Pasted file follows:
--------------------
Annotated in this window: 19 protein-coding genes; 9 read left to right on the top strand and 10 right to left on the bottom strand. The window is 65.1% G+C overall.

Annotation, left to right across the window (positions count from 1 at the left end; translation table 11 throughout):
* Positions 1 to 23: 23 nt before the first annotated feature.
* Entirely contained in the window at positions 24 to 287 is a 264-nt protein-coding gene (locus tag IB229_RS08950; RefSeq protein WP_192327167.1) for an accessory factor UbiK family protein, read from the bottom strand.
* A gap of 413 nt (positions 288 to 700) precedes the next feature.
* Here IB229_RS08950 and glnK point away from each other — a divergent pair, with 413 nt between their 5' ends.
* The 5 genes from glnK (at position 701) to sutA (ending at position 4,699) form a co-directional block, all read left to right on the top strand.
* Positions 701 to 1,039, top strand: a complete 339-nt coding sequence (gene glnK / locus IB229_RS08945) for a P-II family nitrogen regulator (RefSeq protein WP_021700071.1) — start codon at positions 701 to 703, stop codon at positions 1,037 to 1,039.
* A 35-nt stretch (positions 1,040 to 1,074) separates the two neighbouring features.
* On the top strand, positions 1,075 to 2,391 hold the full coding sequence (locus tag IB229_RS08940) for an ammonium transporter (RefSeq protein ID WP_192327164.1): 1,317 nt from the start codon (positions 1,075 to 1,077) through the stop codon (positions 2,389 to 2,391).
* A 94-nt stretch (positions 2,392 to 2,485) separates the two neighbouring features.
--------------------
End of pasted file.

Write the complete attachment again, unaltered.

Annotated in this window: 19 protein-coding genes; 9 read left to right on the top strand and 10 right to left on the bottom strand. The window is 65.1% G+C overall.

Annotation, left to right across the window (positions count from 1 at the left end; translation table 11 throughout):
* Positions 1 to 23: 23 nt before the first annotated feature.
* Entirely contained in the window at positions 24 to 287 is a 264-nt protein-coding gene (locus tag IB229_RS08950; RefSeq protein WP_192327167.1) for an accessory factor UbiK family protein, read from the bottom strand.
* A gap of 413 nt (positions 288 to 700) precedes the next feature.
* Here IB229_RS08950 and glnK point away from each other — a divergent pair, with 413 nt between their 5' ends.
* The 5 genes from glnK (at position 701) to sutA (ending at position 4,699) form a co-directional block, all read left to right on the top strand.
* Positions 701 to 1,039, top strand: a complete 339-nt coding sequence (gene glnK / locus IB229_RS08945) for a P-II family nitrogen regulator (RefSeq protein WP_021700071.1) — start codon at positions 701 to 703, stop codon at positions 1,037 to 1,039.
* A 35-nt stretch (positions 1,040 to 1,074) separates the two neighbouring features.
* On the top strand, positions 1,075 to 2,391 hold the full coding sequence (locus tag IB229_RS08940) for an ammonium transporter (RefSeq protein ID WP_192327164.1): 1,317 nt from the start codon (positions 1,075 to 1,077) through the stop codon (positions 2,389 to 2,391).
* A 94-nt stretch (positions 2,392 to 2,485) separates the two neighbouring features.